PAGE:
A love-hate affair:7 lessons from the Hairy Chronicles

Here are seven things we have learnt about how women relate with their hair.

1.     The obsession with hair does not stop with age. Once they grow out of pigtails and become the sane, cultured young women that most of them like to believe that they are, hair still consumes their thoughts and actions.

“The oil gets replaced by relaxers, moisturisers, masques, shining balms, gels, araagan oil, conditioners, strengthening serums, henna treatment, wax treatments, keratin reinforced shampoos, mineral boost colour defence repair creams, organic plant marrow

(what is that again?) hair balms, the list is endless!”- Rashmi Chugh

The obsession with hair does not stop with age. PHOTO| FILE| NATION MEDIA GROUP

2.    Self-medication is the norm with hair matters. Most women self-medicate to grow lustrous manes. “How many times have people recommended cod liver oil for hair growth? My guess is several times, along with keratin and protein capsules,

Vitamin K, Vitamin E, A,C, D and the other alphabets that might get missed out. And yes, the avocado, gelatin and oily fish along with soy products which when consumed are supposed to give us that shiny thick hair that we see regularly in all shampoo ads.”- Rashmi Chugh

3.    Men do not really care about women’s hair. A quick survey by Rashmi Chugh revealed exactly that. According to Rashmi Chugh, they are all apparently looking everywhere else but your hair!

Men do not really care about women’s hair. PHOTO| FILE| NATION MEDIA GROUP

4.    It is a love-hate relationship between hair and women: Take Eunice, who hated her Afro when she finally cut off her relaxed hair, but is now totally in love with her new hairdo. "I have a 6-month old Afro that I am totally in love with, but that is not

how the relationship started. A few minutes after my sister chopped off my beloved tresses upon my instructions, I almost went into a panic attack on seeing the short tufts of copper-brown hair left on my head." -Eunice Kilonzo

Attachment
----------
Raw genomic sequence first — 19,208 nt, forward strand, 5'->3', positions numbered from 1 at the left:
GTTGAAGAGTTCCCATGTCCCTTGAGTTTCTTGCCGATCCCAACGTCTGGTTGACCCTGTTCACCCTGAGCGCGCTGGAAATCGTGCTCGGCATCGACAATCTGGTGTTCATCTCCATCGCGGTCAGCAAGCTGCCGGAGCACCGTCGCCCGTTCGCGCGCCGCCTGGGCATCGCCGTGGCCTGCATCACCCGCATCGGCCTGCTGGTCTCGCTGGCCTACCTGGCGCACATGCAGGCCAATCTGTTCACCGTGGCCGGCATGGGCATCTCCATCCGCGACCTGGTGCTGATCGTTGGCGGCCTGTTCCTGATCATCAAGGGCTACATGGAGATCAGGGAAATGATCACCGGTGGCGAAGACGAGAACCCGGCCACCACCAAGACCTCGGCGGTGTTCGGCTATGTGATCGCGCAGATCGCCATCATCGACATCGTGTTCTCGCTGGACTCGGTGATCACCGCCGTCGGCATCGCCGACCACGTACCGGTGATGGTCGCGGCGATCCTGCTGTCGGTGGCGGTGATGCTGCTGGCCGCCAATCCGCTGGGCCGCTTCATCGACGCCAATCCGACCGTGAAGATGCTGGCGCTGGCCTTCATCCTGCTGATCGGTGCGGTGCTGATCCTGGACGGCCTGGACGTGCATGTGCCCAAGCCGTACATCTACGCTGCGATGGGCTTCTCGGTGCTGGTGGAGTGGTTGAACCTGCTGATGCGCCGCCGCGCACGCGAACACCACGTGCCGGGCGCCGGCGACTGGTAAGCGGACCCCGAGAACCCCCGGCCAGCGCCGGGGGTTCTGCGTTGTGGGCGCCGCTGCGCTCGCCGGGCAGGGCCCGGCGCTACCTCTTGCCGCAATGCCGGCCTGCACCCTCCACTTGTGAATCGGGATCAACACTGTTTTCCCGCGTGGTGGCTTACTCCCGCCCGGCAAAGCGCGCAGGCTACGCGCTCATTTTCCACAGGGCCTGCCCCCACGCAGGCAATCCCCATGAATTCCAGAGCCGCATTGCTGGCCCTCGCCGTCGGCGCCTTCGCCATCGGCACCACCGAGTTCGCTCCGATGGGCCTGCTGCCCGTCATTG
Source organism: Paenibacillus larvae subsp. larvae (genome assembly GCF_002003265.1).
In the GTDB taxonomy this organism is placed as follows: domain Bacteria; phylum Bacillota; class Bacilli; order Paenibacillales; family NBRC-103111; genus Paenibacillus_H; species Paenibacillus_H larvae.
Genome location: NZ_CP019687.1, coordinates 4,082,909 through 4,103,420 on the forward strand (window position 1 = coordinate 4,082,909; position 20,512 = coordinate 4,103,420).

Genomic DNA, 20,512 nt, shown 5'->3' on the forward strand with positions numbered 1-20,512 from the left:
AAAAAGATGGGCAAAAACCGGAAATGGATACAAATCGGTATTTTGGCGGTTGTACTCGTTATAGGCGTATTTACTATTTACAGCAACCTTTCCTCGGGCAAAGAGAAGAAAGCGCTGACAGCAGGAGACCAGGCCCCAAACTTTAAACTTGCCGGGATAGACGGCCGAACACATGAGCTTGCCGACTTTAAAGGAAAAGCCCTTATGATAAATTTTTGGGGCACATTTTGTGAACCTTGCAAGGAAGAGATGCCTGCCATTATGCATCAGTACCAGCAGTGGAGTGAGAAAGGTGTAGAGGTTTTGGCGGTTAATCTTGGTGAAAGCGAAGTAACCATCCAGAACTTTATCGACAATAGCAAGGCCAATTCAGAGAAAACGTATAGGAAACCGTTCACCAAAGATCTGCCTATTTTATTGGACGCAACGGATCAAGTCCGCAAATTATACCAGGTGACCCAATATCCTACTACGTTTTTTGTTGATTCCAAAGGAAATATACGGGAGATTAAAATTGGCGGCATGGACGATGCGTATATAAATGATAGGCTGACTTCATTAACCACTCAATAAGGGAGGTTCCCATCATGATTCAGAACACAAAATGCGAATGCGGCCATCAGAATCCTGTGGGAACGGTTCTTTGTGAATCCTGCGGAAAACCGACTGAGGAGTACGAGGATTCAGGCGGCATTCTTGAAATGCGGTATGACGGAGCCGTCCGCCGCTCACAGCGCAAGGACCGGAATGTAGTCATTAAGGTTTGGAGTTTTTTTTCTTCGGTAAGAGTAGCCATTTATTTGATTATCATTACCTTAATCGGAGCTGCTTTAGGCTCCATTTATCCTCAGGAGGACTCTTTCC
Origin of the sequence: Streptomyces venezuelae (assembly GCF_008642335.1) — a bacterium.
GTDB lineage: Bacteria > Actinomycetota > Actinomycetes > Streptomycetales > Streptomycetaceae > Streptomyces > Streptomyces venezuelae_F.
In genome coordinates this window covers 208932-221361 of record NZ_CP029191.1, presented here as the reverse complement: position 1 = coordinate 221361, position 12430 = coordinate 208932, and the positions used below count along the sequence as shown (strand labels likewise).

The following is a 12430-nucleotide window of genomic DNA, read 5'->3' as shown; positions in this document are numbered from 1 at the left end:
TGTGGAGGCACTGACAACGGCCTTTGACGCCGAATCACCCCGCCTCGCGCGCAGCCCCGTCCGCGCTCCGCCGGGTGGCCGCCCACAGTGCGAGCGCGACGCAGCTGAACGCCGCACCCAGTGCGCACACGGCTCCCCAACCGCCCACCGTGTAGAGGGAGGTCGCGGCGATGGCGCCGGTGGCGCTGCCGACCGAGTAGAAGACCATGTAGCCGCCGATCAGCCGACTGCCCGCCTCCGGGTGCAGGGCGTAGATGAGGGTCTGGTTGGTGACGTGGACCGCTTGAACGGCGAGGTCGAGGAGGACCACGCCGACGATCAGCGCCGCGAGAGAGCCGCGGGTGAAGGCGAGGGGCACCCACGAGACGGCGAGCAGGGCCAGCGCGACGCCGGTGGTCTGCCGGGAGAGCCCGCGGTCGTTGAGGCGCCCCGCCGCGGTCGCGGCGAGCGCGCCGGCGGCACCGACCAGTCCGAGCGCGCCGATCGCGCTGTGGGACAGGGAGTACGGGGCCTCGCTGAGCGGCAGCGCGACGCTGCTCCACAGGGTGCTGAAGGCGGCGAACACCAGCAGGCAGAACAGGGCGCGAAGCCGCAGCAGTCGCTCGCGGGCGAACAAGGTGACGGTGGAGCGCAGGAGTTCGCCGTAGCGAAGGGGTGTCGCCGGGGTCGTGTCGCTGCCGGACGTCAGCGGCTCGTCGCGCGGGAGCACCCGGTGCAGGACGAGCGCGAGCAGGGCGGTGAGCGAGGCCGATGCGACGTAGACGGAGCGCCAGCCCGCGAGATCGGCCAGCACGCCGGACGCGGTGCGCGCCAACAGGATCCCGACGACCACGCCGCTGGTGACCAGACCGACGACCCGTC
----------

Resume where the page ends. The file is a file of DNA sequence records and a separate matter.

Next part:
5.    Mothers often live their hair dreams voraciously through their daughters. Jacqueline Kubania’s hair woes began when she was a toddler. “I would bawl my eyes out every time I had to have my hair blow-dried or plaited or touched in any way,

and I wanted nothing more than to shave it all off but my mother would hear none of it.” - Jacqueline Kubania

Mothers often live their hair dreams voraciously through their daughters. PHOTO| FILE| NATION MEDIA GROUP

6.    Not all salon visits are treasured experiences. Dreadlocks often mean freedom from constant salon visits. "I loved that I no longer needed to comb my hair in the morning, and that I could get away with not setting foot in a salon for several weeks." - Jacqueline Kubania

A happy , dreadlocked woman, freed up from salon visits. PHOTO| FILE| NATION MEDIA GROUP

7.    Auntie Google will not save women from hair woes. Eunice Kilonzo turned to Auntie Google for tips and advice on how to manage her natural hair but found the information overwhelming!

“There were many theories online: wash with shampoo, don’t wash with shampoo, wash hair daily, do it once a week, co-wash (washing with conditioner only), use liquid oil, coconut oil is the holy grail, use gel to define the curls, hot oil treatment, use avocado as treatment, shave every month, use protein treatment, just wash and go, make twist outs. This was too much!”- Eunice Kilonzo

The answers do not lie in Google Searches but in experimentation and self-discovery. PHOTO| FILE| NATION MEDIA GROUP